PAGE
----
A biologist at The University of Texas at Arlington has received a prestigious national award for her research into how bacteria in the guts of insects break down natural defense toxins produced by plants, making them consumable for the host.
The research could prevent both the large loss of food crops and the need for costly pesticide treatments. The Food and Agriculture Organization of the United Nations estimates that pests destroy up to 40% of global crop production annually. Invasive insects cost the global economy at least $70 billion a year.
Alison Ravenscraft, UTA assistant professor of biology, is the recipient of a five-year, $895,000 grant from the National Science Foundation (NSF)’s Faculty Early Career Development Program, known as a CAREER award. Her project, titled “CAREER: Prevalence, magnitude, and importance of gut microbial detoxification services in insect herbivory,” will help provide answers to how much help insects receive in detoxification from their gut microbiota. Doctoral and undergraduate students in her lab will assist in conducting the research.
Rachel Vargas, a first-year doctoral candidate in Ravenscraft’s lab and member of UTA’s Maverick Bridge Doctoral Fellowship program, is among the students who will work on the project.
“I'm so excited to finally have the chance to do this research,” Ravenscraft said. “I first learned about symbiont-mediated detoxification over six years ago and I've been wanting to study its effects on insect herbivory since then. I'm also really excited to bring more hands-on research opportunities to undergraduates at UTA.”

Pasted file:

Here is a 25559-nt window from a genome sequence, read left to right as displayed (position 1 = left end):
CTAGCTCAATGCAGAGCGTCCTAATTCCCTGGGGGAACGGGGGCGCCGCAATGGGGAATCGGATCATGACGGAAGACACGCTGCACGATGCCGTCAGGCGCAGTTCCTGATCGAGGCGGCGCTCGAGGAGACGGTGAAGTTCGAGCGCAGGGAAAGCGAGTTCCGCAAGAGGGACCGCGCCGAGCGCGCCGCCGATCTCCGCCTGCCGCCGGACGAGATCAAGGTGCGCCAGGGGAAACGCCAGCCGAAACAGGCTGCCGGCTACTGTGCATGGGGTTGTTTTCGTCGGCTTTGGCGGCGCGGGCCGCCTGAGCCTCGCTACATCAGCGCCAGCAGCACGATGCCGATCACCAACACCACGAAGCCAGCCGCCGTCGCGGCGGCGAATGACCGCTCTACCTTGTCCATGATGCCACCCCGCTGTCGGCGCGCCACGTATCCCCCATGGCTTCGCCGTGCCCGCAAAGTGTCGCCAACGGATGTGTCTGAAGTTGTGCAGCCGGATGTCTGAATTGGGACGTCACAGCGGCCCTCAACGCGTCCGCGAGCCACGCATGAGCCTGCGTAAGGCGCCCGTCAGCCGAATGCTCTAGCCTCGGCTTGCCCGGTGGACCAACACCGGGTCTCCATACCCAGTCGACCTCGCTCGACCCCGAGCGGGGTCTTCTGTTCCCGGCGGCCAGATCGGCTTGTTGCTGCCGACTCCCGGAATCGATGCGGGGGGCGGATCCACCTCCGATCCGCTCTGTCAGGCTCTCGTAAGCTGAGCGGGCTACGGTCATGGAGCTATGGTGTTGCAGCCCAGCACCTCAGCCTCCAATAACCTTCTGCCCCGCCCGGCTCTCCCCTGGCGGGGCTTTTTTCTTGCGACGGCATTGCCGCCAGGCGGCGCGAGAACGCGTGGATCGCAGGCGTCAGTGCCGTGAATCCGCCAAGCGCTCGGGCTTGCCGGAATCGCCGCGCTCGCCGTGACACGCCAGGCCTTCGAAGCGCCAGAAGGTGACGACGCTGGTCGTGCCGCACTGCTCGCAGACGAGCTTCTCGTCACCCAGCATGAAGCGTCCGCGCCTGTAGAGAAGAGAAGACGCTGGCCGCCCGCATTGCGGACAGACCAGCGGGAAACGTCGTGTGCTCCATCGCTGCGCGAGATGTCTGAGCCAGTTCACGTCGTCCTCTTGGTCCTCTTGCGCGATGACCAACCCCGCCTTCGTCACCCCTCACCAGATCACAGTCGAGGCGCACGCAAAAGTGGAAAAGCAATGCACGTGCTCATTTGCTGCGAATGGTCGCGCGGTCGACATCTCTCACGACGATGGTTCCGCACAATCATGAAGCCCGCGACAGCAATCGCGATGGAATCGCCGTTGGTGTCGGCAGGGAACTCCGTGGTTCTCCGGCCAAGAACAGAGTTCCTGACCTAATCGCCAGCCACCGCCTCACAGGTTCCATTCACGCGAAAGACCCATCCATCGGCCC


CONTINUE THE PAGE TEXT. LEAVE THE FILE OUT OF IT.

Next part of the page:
“The goal of this research is to identify which bacteria break down plant toxins and measure how much these bacteria help insects eat plants,” Ravenscraft said. “Understanding the different ways insects disable plant toxins will help us design more effective, targeted insect control strategies. Ultimately this could reduce crop losses and lessen the need for broad-spectrum pesticides.”
The study will utilize beetles, grasshoppers and caterpillars feeding on plants with different defense chemistries. The project’s main goals include:
- isolating bacteria from herbivorous insects’ guts and identifying what plant toxins these bacteria can degrade,
- measuring the ability of these bacteria to detoxify plant chemicals when inside the insect, and
- quantifying the impact of gut microbial detoxification on insect fitness and plant consumption.
“I want to congratulate Dr. Ravenscraft on this tremendous honor,” College of Science Dean Morteza Khaledi said. “Her study could provide important new evidence of how insects are able to neutralize plant toxins, which could have major implications for agriculture regarding the number of crops lost to insects and the kinds of pesticides used to protect crops.”
The CAREER award is heavily focused on undergraduate STEM teaching and will enable Ravenscraft to develop related hands-on lab activities for her current class, “Microbial and Evolution,” which a total of up to 120 students will take over the five-year duration of the grant. She also will develop a course-based summer research experience in which up to six students per year will assist with insect rearing and data collection.
In addition, the award will enable Ravenscraft to recruit two students per summer starting in the second year of the project to design and conduct independent research projects.
CAREER awards are the NSF's most prestigious awards in support of early-career faculty who have the potential to serve as academic role models in research and education and to lead advances in the mission of their department or organization.